“I’m not a number, I’m a free man” said Number 6 in the serie called “The Prisoner” (for the oldest amongst us). The serie was broadcasted in the Sixties but we have to admit that, still today, we are only numbers! And this will be worse in the coming years.
Personally, I’m not against being a number if controls are properly implemented. Numbers are easy to be indexed, to be sorted and searched. Numbers are a good way to identify things or people but they can easily be spoofed. As Wikipedia says:
“In the context ofÂ network security, aÂ spoofing attackÂ is a situation in which one person or program successfully masquerades as another by falsifying data (in this case the number) and thereby gaining an illegitimate advantage.“
My daughters are also numbers! Sometimes, they arrive at school early in the morning or stay a little longer after the regular hours, depending on our agenda. The school proposes day care services to welcome kids waiting for their parents. Of course, this is not free of charge. Before we had to buy (in advance) paper tickets with time slots which were completed by hand everytime my daughters used this service. One day, they came back at home with a new keychain like this:
Of course, my first reflex was to scan the QRcode. For both, it returned just a simple integer. Note that I took a picture with a good resolution, feel free to scan the code by yourself to check (it is safe ;-)). Then I asked for more information to my kids:
Kid0: “Our supervisor has a mobile device like the one of Mom, she scans the small drawing and ask us to confirm our name…”
Me: “And do you have to type something on the little device? Another number?”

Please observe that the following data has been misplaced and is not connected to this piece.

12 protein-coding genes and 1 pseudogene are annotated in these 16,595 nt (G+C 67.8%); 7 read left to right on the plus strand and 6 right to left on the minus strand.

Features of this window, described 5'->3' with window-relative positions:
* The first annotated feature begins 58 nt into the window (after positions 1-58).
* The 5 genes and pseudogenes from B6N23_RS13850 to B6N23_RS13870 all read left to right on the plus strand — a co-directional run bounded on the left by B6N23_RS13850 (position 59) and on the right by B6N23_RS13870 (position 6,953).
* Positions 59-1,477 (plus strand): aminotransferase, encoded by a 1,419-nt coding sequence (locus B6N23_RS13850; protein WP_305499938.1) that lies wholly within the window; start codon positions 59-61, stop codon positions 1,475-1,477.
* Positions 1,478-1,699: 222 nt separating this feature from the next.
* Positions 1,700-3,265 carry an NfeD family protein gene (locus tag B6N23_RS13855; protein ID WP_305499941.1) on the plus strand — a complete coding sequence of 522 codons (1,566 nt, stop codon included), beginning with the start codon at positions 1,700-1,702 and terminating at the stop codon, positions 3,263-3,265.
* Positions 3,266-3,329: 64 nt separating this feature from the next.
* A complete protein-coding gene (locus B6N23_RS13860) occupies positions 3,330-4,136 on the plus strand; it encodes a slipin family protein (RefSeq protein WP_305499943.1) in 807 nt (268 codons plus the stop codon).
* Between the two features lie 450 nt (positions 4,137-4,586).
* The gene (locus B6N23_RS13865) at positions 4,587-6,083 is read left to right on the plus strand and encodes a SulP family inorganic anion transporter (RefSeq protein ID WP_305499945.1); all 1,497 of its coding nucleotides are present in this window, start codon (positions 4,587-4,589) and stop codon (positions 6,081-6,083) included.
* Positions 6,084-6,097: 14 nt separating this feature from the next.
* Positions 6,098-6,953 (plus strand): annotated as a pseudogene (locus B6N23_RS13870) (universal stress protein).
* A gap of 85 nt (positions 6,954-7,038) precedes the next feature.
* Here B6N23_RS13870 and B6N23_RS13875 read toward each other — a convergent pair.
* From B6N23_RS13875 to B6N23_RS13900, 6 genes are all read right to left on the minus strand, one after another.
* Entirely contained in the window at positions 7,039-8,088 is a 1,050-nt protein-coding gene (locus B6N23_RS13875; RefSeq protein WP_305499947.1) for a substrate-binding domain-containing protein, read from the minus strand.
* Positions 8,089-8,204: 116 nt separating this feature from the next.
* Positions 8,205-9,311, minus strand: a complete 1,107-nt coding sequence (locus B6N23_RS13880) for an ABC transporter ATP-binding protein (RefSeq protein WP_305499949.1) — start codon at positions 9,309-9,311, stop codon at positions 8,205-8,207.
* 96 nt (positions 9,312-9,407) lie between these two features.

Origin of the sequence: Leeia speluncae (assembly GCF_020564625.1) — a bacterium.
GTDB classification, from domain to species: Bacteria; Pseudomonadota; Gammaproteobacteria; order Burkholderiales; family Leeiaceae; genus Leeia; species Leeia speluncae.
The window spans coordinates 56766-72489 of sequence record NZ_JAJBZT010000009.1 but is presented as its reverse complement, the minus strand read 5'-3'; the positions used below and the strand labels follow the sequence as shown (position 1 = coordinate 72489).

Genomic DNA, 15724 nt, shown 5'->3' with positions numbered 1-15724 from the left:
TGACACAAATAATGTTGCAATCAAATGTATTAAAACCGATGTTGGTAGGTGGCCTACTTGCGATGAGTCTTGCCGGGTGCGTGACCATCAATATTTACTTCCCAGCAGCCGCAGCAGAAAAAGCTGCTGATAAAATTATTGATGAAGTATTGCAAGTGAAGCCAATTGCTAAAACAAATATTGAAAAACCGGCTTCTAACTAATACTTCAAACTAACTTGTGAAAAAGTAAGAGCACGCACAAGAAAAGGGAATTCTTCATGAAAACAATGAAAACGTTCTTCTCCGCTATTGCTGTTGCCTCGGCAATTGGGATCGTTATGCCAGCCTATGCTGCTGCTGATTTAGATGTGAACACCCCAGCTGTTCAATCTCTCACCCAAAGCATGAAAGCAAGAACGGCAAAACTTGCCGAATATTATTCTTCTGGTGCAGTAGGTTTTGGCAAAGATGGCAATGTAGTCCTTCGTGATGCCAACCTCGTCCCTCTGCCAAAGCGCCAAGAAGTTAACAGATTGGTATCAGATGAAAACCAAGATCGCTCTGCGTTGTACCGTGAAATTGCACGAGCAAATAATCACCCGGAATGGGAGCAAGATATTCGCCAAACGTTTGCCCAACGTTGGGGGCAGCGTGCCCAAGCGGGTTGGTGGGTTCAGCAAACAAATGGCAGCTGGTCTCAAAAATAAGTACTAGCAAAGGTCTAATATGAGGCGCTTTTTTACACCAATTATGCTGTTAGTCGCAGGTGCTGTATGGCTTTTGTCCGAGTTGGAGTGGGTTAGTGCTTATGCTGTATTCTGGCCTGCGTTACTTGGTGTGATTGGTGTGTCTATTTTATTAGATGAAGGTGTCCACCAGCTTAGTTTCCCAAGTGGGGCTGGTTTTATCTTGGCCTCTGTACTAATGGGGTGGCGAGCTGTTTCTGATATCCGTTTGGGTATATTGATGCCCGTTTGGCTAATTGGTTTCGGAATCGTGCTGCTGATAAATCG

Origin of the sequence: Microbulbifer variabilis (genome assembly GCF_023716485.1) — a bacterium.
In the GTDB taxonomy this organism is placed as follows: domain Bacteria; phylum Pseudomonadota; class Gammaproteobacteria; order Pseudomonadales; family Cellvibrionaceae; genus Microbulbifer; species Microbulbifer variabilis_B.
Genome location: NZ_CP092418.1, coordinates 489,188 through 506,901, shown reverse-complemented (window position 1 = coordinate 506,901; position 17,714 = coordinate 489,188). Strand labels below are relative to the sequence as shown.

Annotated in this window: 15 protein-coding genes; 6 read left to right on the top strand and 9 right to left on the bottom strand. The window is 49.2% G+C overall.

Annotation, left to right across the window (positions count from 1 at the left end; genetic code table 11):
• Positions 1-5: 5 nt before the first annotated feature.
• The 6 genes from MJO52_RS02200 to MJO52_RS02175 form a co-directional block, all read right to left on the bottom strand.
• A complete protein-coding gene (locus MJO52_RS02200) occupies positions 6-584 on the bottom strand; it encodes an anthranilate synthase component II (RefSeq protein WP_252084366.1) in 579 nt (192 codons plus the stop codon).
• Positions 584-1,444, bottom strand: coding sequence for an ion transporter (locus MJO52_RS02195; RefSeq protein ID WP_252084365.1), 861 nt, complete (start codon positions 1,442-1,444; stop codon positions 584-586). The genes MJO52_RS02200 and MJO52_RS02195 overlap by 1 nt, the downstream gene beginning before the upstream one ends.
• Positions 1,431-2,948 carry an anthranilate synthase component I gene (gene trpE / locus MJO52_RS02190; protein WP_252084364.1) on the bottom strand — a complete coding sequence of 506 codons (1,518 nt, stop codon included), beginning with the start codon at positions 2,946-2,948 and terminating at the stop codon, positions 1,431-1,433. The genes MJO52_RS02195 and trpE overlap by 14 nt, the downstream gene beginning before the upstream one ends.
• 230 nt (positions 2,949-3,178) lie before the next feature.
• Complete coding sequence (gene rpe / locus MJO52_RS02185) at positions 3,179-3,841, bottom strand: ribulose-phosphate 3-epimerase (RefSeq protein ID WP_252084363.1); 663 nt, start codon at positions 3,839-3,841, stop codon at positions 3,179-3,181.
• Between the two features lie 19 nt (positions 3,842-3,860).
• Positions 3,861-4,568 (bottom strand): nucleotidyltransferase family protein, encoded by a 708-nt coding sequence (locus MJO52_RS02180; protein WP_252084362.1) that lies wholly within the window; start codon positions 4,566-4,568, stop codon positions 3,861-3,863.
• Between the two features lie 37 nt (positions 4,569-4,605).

Kid1: “No, we just have to say if our names are correct”
Basically, from the information I grabbed, the school now uses an application developed on an Android device. Each student got an integer ID printed on the QR code. The application scans the code, performs a lookup in its database and display the information. Then the supervisor just press an “accept” button to record the time. Based on the data, they generate monthly invoices. This is a dumb time management application and “dumb” is the right word.
The implementation of the solution is a big fail for multiple reasons:
1. The keychain protecting the QRcode is sealed with scotch tape! Very easy to replace the QRcode with a rogue one without breaking the plastic (physical security).
2. Given the school size (hundreds of students), it is easy to pickup a random integer and print a rogue QRcode (spoofing).
3. Training kids to do some social engineering is funny. They will positively answer to the question about their name.
If it could be very easy (and tempting!) to get the registered time credited to other families, I did not test it. Mainly because I don’t want to involve my kids in bad practices like this. Anyway, I explained them what was the problem and they understood. That’s the key point for me! It was also very tempting to add some SQL code in the QR code or any common attack.
My recommendation to the developer of this application: Keep in mind: Identification is not authentification. Identification is the act or process to recognize a valid identity of somebody or something. Authentication is the process of verifying the claimed identity.Â You must implement an extra control to authenticate the user, like a PIN code. Asking a verbal confirmation is not safe.
To conclude, do not blindly accept new evolutions without checking first what is used behind the curtain!